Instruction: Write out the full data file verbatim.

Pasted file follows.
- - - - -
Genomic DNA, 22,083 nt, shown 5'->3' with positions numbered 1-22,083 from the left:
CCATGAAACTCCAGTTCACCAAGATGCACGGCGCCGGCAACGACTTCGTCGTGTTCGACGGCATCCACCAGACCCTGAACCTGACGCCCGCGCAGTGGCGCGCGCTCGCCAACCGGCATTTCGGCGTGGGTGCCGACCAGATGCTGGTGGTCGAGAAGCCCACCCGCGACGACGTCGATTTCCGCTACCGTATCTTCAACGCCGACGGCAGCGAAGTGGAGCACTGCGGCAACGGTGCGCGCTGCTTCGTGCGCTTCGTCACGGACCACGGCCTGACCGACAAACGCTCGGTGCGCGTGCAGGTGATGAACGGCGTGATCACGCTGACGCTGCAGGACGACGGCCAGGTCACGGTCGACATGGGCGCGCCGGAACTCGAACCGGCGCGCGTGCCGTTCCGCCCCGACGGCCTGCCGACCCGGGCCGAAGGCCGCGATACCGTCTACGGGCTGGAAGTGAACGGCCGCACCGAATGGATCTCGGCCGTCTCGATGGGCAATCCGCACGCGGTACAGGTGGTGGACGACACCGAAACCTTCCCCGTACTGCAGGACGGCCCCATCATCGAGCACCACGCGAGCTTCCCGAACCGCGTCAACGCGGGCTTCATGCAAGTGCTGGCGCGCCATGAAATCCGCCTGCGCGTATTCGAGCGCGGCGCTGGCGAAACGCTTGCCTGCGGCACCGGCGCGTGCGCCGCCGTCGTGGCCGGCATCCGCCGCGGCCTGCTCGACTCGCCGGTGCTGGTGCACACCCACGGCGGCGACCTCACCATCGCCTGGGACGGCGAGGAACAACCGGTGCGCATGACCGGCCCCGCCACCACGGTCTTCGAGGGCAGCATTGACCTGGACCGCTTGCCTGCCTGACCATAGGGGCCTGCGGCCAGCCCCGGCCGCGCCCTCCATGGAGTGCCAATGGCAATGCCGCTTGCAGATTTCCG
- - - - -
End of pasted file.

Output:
Genomic DNA, 22,083 nt, shown 5'->3' with positions numbered 1-22,083 from the left:
CCATGAAACTCCAGTTCACCAAGATGCACGGCGCCGGCAACGACTTCGTCGTGTTCGACGGCATCCACCAGACCCTGAACCTGACGCCCGCGCAGTGGCGCGCGCTCGCCAACCGGCATTTCGGCGTGGGTGCCGACCAGATGCTGGTGGTCGAGAAGCCCACCCGCGACGACGTCGATTTCCGCTACCGTATCTTCAACGCCGACGGCAGCGAAGTGGAGCACTGCGGCAACGGTGCGCGCTGCTTCGTGCGCTTCGTCACGGACCACGGCCTGACCGACAAACGCTCGGTGCGCGTGCAGGTGATGAACGGCGTGATCACGCTGACGCTGCAGGACGACGGCCAGGTCACGGTCGACATGGGCGCGCCGGAACTCGAACCGGCGCGCGTGCCGTTCCGCCCCGACGGCCTGCCGACCCGGGCCGAAGGCCGCGATACCGTCTACGGGCTGGAAGTGAACGGCCGCACCGAATGGATCTCGGCCGTCTCGATGGGCAATCCGCACGCGGTACAGGTGGTGGACGACACCGAAACCTTCCCCGTACTGCAGGACGGCCCCATCATCGAGCACCACGCGAGCTTCCCGAACCGCGTCAACGCGGGCTTCATGCAAGTGCTGGCGCGCCATGAAATCCGCCTGCGCGTATTCGAGCGCGGCGCTGGCGAAACGCTTGCCTGCGGCACCGGCGCGTGCGCCGCCGTCGTGGCCGGCATCCGCCGCGGCCTGCTCGACTCGCCGGTGCTGGTGCACACCCACGGCGGCGACCTCACCATCGCCTGGGACGGCGAGGAACAACCGGTGCGCATGACCGGCCCCGCCACCACGGTCTTCGAGGGCAGCATTGACCTGGACCGCTTGCCTGCCTGACCATAGGGGCCTGCGGCCAGCCCCGGCCGCGCCCTCCATGGAGTGCCAATGGCAATGCCGCTTGCAGATTTCCG